Dave Daigle: Thanks, Emma.  Next question, please, operator. 

Operator: As a reminder, star one to ask a question.  Our Next question is form Marilyn Chase with Bloomberg news.  Your line is open.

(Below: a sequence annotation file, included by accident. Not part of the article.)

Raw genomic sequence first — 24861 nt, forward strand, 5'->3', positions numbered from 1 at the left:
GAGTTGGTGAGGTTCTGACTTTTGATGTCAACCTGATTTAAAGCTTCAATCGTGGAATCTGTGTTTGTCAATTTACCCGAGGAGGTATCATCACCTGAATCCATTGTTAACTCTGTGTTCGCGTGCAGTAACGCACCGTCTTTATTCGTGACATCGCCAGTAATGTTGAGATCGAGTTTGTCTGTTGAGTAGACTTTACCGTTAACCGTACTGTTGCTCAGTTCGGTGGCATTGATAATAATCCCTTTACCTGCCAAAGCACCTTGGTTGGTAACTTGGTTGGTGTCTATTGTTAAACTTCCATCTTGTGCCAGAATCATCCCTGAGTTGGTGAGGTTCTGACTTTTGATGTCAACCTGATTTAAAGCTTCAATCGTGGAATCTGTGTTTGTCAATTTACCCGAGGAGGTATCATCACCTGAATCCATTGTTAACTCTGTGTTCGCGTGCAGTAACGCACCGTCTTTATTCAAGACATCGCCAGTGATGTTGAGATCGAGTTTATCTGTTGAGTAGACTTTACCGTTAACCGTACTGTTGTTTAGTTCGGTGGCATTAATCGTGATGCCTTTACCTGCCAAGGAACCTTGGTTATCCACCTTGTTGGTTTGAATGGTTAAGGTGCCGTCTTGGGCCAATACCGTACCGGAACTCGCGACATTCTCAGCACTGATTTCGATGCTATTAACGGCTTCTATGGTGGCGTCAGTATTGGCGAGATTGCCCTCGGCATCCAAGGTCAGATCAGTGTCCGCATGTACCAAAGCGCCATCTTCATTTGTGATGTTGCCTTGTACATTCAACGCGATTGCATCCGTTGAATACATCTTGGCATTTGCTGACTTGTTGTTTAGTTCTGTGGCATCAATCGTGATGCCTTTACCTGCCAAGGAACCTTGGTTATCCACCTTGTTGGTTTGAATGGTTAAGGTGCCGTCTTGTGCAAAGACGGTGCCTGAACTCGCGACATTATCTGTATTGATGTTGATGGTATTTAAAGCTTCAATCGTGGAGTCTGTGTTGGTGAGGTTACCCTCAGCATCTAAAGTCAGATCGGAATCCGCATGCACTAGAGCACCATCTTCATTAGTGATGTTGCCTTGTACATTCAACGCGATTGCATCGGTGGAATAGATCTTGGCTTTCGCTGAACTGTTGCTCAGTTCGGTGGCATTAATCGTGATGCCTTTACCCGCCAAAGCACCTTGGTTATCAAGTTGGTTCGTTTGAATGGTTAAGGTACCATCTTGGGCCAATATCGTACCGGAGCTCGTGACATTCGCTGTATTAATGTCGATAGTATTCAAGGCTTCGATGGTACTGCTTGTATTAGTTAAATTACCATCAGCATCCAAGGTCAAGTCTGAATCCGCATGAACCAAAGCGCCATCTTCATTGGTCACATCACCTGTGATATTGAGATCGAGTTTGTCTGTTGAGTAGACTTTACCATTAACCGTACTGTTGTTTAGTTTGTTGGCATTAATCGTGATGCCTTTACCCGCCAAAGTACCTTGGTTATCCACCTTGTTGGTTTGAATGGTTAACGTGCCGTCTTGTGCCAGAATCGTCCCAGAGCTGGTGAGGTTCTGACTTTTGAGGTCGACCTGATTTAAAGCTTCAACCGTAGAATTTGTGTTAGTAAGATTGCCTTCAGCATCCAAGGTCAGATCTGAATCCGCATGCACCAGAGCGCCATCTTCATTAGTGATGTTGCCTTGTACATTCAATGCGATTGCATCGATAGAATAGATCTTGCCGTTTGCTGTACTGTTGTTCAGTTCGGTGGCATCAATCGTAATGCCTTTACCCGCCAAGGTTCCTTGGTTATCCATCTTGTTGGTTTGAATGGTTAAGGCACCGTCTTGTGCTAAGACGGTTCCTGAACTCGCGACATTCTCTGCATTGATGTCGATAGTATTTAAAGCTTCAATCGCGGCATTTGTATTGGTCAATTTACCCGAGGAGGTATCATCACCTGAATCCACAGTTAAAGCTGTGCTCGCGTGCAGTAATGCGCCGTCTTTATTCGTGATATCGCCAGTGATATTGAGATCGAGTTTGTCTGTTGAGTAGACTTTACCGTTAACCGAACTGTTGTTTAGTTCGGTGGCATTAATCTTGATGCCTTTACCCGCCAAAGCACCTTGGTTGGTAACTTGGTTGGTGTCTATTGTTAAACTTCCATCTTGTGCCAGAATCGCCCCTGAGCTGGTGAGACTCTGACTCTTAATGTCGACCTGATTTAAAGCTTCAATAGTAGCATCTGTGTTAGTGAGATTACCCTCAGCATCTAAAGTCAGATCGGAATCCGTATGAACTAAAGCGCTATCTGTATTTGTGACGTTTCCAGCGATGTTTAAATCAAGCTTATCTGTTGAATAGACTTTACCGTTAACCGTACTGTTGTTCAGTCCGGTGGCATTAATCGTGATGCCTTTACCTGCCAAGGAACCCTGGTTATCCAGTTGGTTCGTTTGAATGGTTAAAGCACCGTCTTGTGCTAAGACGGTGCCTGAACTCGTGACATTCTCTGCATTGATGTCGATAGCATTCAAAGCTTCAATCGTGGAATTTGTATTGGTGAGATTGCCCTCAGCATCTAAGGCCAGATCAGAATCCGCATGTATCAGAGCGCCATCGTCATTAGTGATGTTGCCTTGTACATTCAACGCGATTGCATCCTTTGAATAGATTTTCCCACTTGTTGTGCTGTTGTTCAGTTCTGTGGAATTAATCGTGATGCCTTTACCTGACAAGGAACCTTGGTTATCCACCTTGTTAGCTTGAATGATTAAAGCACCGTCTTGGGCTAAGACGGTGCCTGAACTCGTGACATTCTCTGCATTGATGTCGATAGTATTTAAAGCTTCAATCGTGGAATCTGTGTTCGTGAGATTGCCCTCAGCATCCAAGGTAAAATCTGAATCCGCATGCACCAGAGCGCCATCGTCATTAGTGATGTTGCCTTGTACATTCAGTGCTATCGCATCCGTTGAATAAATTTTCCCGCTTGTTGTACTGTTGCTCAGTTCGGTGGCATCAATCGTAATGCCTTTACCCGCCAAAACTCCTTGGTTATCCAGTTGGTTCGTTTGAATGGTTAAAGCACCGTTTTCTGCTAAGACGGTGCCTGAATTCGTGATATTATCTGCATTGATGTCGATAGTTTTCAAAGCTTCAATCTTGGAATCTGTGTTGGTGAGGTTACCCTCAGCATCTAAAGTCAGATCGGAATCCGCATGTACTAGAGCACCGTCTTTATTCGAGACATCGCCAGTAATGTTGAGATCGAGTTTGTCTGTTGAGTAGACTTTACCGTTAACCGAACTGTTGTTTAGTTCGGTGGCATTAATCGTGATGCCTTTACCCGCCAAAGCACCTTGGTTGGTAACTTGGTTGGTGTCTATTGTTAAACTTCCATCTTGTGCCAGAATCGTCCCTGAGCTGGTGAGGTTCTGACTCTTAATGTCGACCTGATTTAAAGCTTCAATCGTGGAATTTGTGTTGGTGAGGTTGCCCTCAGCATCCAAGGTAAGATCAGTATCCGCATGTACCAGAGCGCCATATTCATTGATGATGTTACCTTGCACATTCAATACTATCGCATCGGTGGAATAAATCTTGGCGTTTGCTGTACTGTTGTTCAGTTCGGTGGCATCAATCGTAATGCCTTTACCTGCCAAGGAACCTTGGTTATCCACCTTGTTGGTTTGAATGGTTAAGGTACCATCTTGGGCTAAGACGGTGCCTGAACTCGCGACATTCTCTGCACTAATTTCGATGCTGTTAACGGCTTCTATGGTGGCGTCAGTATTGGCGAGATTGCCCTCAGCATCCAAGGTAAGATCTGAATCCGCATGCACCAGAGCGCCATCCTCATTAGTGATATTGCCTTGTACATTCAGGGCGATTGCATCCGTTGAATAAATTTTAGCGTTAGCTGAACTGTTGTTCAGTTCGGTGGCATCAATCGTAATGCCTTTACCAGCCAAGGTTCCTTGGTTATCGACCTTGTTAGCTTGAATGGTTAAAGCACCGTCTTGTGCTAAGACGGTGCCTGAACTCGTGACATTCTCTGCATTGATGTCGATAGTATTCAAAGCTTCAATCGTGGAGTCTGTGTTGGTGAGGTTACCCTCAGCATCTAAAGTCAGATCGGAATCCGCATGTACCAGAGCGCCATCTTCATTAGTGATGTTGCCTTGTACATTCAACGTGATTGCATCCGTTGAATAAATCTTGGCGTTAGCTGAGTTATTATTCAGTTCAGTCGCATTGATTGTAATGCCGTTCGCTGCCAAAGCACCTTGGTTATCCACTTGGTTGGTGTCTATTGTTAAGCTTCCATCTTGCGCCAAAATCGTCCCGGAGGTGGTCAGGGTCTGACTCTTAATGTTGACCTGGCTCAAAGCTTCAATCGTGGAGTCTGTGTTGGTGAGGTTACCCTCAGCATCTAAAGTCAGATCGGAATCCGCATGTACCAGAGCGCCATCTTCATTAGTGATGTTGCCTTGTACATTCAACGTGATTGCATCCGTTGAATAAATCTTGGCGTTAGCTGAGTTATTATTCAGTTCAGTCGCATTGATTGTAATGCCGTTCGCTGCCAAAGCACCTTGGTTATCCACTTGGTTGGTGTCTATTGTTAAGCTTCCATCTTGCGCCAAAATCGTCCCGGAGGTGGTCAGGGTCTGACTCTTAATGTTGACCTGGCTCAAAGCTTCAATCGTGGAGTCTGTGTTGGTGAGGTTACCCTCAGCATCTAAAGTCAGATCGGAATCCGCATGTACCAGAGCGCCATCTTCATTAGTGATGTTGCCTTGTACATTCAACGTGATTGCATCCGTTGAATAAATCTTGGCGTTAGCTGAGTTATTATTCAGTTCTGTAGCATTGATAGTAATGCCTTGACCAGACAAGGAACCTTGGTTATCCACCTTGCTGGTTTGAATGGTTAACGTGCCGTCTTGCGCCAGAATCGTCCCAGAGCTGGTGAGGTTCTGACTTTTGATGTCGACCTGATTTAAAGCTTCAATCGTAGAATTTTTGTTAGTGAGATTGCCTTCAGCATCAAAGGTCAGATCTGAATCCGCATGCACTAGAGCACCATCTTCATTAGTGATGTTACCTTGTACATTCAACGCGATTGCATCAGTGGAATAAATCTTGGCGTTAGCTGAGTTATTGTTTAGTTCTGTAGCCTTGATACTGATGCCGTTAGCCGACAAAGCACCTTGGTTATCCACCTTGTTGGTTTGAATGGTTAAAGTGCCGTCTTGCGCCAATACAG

Marilyn Chase: Good morning.  Thanks for taking my question.  I have sort of a two-part question, if I may, both having to do with vaccine and immunology.  First of all I understand with talking with Dr. Fouche he sent you serum from people vaccinated against the 1976 swine flu to see if those blood samples retained any activity to the H1N1 crossroads we're now seeing.  And do you have any insight into whether since the earlier sporadic cases outlined in The New England Journal this past week which seemed to prompt more severe disease, whether in gaining human-to-human transmissibility, do they find there's been any loss of virulent genes?